Web Vigilantes Try To Flush Out "Adam Lanza" Twitter Account Owner; Mistakenly Threaten Elderly St. Charles Resident and Business

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Good versus evil? Of course, it's never that easy.
  • Good versus evil? Of course, it's never that easy.

Since the tragic shootings in Newtown, Connecticut, most of the country has responded with prayer, grief, and calls for dialogue on gun control and mental illness.

A small subset of the population, however, has used it as an excuse to become the world's worst people, starting Twitter accounts supposedly owned by Adam Lanza and posting all kinds of truly awful stuff to them. (Yeah, this is one of those posts. If you're valuing your faith in humanity today, may we advise bypassing this one?)

Web vigilantes like Anonymous have been using their hacking powers to try to expose who these idiots are in real life, but in the process, they ended up making a huge mistake and putting some innocent folks in St. Charles through a harrowing evening of threats. That includes a 77-year-old lady.

First of all, it gives us absolutely no pleasure to introduce you to the now defunct Twitter account "@blastinkids." (We told you this was going to be awful.) The avatar was the now famous black-and-white photo of Adam Lanza and the tweets were written in his imaginary voice. They are all completely awful and don't deserve to be quoted here. If you're dying of curiosity, knock yourself out.

@blastinkids is sadly just the most recent account of its kind. Yahoo lauded a hacker who goes by "The Jester" for warning Twitter's corporate offices about a similar account called "@z0mb13d" and then going on the offensive, figuring out who the owner of the account was and posting personal information about him. The Jester and Anonymous have also been hacking and releasing private data about the Westboro Baptist Church members, after they announced they were traveling to Newtown to picket funerals.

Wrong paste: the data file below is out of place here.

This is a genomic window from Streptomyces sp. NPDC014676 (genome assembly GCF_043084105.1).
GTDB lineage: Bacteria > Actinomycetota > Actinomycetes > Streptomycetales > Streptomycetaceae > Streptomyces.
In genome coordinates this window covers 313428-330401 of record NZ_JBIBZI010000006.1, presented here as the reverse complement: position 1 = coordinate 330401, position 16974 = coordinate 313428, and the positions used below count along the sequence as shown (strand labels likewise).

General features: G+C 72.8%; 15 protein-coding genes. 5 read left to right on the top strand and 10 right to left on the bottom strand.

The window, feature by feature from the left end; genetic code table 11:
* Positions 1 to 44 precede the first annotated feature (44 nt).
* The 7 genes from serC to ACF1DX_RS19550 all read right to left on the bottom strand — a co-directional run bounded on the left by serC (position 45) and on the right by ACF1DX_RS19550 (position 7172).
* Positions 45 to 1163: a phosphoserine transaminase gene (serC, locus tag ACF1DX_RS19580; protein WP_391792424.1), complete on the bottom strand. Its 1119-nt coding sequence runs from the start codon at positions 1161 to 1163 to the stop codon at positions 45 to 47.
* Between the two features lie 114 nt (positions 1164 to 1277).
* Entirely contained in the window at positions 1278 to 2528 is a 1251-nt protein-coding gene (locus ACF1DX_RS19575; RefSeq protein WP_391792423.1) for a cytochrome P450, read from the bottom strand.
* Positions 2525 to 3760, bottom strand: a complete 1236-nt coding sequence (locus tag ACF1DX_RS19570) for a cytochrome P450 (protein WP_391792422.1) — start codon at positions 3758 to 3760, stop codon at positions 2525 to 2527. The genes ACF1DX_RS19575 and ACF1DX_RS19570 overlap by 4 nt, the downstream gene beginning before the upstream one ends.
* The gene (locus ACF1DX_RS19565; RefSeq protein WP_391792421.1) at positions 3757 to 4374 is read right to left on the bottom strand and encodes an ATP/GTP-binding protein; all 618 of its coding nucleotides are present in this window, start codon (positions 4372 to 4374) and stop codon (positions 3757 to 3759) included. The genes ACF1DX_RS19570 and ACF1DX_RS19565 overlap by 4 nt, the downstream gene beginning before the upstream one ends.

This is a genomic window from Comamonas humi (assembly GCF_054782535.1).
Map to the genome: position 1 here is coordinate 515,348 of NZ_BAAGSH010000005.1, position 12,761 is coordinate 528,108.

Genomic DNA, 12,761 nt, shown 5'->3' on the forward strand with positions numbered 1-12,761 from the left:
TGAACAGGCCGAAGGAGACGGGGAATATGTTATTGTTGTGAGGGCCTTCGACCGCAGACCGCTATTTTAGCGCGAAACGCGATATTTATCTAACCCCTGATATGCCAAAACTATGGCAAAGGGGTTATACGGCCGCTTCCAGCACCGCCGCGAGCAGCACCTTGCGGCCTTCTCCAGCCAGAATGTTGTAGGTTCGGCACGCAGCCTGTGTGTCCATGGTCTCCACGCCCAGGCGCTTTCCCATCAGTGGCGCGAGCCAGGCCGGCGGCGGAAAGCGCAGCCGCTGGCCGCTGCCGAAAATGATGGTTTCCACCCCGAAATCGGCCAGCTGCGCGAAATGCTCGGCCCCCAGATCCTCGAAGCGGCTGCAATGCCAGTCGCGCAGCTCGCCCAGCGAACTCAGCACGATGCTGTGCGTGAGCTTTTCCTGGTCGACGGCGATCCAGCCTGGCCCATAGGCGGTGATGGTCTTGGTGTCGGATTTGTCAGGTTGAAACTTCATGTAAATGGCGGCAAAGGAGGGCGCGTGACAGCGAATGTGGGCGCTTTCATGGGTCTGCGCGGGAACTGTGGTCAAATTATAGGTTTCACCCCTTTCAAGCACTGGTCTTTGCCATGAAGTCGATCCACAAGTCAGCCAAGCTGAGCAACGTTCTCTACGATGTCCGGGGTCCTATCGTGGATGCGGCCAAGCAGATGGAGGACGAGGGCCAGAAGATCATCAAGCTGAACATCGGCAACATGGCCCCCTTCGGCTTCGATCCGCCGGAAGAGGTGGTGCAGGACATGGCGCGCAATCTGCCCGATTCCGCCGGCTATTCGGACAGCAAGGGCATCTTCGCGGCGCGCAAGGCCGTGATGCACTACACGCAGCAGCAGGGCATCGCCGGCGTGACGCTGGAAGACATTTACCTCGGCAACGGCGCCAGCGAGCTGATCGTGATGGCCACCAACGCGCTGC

While it can be fun imagining some little weasel freaking out once his troll mask has been ripped off, that's only if the intel is good. In this case, it was very, very bad.

Sometime on Monday, the forces of vigilante web justice declared war on @blastinkids. It's not clear who exactly obtained the info, but by that evening a full profile of the user was available online. Anonymous minions and fans began spreading the information across the web. The person named was 32-year-old "Jacob Dean Douglas," supposedly a resident of O'Fallon. A profile on the website Pastebin provided a phone number, address, links to all his social media accounts (including another gem, the incredibly racist @RabbiJewey), and the name, address, and phone number for his job.

The attack successfully did one thing -- all the social media accounts including @blastinkids and @RabbiJewey have gone dark. Unfortunately, it appears the rest of the information was wrong. According to the Post-Dispatch, some poor 77-year-old lady in St. Charles County was on the other end of the phone number listed online, and from 5:30 to 11:30 p.m. she received 500 angry calls and death threats. She called the cops.

The P-D also reports police checked out the O'Fallon address where @blastinkids supposedly lives and found no "Jacob Dean Douglas" there either (no one had bothered the people living there, however).

Daily RFT contacted the alleged workplace -- a St. Charles office that turned out to be a call center for a company called Financial Asset Management Systems. The receptionist referred our inquiry to its corporate headquarters in Atlanta and within minutes, Jerry Hogan, the CEO of FAMS, called us back.

Hogan confirmed that at 8:45 p.m. on Monday emails and messages started pouring in, demanding to know what they intended to do with "Douglas," and threatening to disrupt FAMS's phone lines and crash their computer systems. Hogan says he immediately contacted the St. Charles office to find out if any of their 150 employees matched the name.

"We had no one employed with us by that name," he says. "I was so concerned that we didn't have someone working for us who would do something like that, I personally began responding to the [messages] to assure anybody that emailed us that we did not have that individual."

That appears to have thwarted any cyberattacks -- he says almost everyone emailed back to thank him, save one belligerent person at 3 a.m. who insisted Hogan was lying.

In the morning, Hogan says his employees combed old personnel records and were able to find one person whose name almost-but-not-quite fit the spelling provided by the hackers, and who was employed with FAMS for six months, four years ago. He says the commotion has died down now and he's decided not to involve the police.

"We have a morality clause," he says. "No one could work for our organization that would make those kind of statements on Twitter."

Many of the links to the original posting of @blastinkids's information are now dead, suggesting that some people realized they'd made an error and took it down. Unfortunately, traces remain. Guess there's a reason it's called "hacking" and not "scalpel-ing."

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